Queens advocates demand action on greenway being ‘slowly invaded by cars’

A stretch of land adjacent to the Queensbridge “Baby” Park Greenway in Queens has continued to be overtaken by cars, and local street safety advocates are demanding the city take action.

Advocates say some cars have been parking illegally on the walking and biking path for years since the city painted fresh bike path lanes along the route in 2017, according to reporting in Streetsblog. At the time, the DOT said it would work to inform nearby residents the new path was off-limits for parking – before enforcing the rules.

But years later, advocates say the space is still constantly cluttered with cars — mostly atop the parkland on either side of the path, meaning they’re driving in an area that is supposed to be car-free.

Alex Duncan moderates a Reddit community on micromobility in New York City and has mobilized readers to take action offline, in part by attending the local 114th Precinct’s community meetings in Astoria to demand that cops more strictly enforce traffic safety laws. He said he’s focused on the greenway before, but recently shared a side-by-side photo of the path with and without cars in a post that’s gained traction online.

“The greenway has basically been slowly invaded by cars, and over time they just take more and more of the green space,” Duncan said. “There’s no bollards or anything so they can literally just drive down it and park on the greenway and the cops basically have been letting them do that with no repercussions whatsoever.”

John Surico, a journalist and researcher who studies transportation, circulated the image – composed of his own photo from 2018 and Duncan’s from this month — on social media.

“The greenway from 21st St. to Vernon Blvd in Queens used to be one of my favorite bike paths in the city,” Surico said in an online post. “Here’s a photo I took riding it in 2018, Now it looks like this.”

On Tuesday, Duncan raised the issue again at the precinct community meeting, bringing with him a poster of the side-by-side photo. In response, officers told Duncan to bring his concerns to another NYPD entity stationed within the NYCHA complex adjacent to the path in order to get more signage up in the area.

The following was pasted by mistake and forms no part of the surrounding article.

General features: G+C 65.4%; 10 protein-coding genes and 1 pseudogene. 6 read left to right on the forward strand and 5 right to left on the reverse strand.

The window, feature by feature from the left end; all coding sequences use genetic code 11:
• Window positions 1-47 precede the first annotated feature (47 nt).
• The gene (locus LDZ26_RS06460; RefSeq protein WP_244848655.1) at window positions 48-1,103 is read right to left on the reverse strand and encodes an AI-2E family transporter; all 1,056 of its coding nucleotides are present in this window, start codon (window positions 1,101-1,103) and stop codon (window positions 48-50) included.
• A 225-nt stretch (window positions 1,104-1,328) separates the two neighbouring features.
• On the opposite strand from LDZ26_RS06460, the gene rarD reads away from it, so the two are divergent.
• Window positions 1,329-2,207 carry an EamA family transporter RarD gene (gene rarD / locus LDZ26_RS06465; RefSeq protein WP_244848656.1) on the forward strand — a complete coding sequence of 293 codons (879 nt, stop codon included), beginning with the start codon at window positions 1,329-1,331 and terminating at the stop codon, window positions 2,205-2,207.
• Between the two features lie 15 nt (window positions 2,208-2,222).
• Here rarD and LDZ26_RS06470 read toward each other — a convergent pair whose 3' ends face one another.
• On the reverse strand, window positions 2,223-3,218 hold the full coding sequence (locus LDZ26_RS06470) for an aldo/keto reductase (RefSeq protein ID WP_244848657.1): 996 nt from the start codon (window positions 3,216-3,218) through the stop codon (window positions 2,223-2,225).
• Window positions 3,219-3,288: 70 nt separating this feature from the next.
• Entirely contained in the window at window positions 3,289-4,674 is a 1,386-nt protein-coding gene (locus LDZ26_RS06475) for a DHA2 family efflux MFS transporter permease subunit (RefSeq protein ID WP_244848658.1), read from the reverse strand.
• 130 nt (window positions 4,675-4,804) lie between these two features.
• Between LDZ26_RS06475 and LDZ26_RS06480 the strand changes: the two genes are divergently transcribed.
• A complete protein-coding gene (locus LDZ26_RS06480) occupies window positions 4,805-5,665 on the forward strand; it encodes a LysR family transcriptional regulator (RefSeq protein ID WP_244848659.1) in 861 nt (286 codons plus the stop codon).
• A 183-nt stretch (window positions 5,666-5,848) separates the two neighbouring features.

The advice sparked a back-and-forth with precinct officials.

“When we talk to them, they say talk to you,” Duncan said. “And when we talk to you, you say talk to them. And kind of just go back and forth forever, while the trees die.”

The NYPD did not respond to requests seeking comment. The city Department of Transportation directed all questions to the Parks Department, which did not immediately return requests for comment.

City Councilmember Julie Won told Gothamist she asked the Parks Department to install fencing and bollards to prevent cars from illegally parking and driving through the Greenway. She also requested that the NYPD conduct regular enforcement.

“It’s unacceptable that cars park and drive illegally through the Queensbridge Baby Park Greenway, endangering our neighbors and treating this green space like a private parking lot,” Won said in an emailed statement.

Won added that the Parks Department told her they were working on a “barricade plan” in partnership with NYCHA, but have yet to provide a timeline.

“Our neighbors deserve a dedicated, car-free greenway that is safe for pedestrians, cyclists, and our four-legged best friends who walk through this beautiful space,” Won said.

On Thursday evening, Gothamist visited the greenway, observing that while the bike and walking paths were cleared, the parkland in between the path and the Queensbridge Houses was effectively a parking lot.

NYPD officers in the area said they couldn’t ticket cars because there wasn’t sufficient signage that cars should not park there, and they were told the Parks Department would soon be erecting bollards there, though they weren’t sure of the timeline.

Nearby NYCHA resident Stephanie Lewis said she parks her car in the area. She said that while she appreciates the greenway, the complex doesn’t have enough parking spaces for residents who live there.

“If you’re gonna have a parking lot, it needs to be affordable because not a lot of people have a lot of money,” she said. “Well, I don’t, and I gotta work several jobs and pay a $1,800 rent.”

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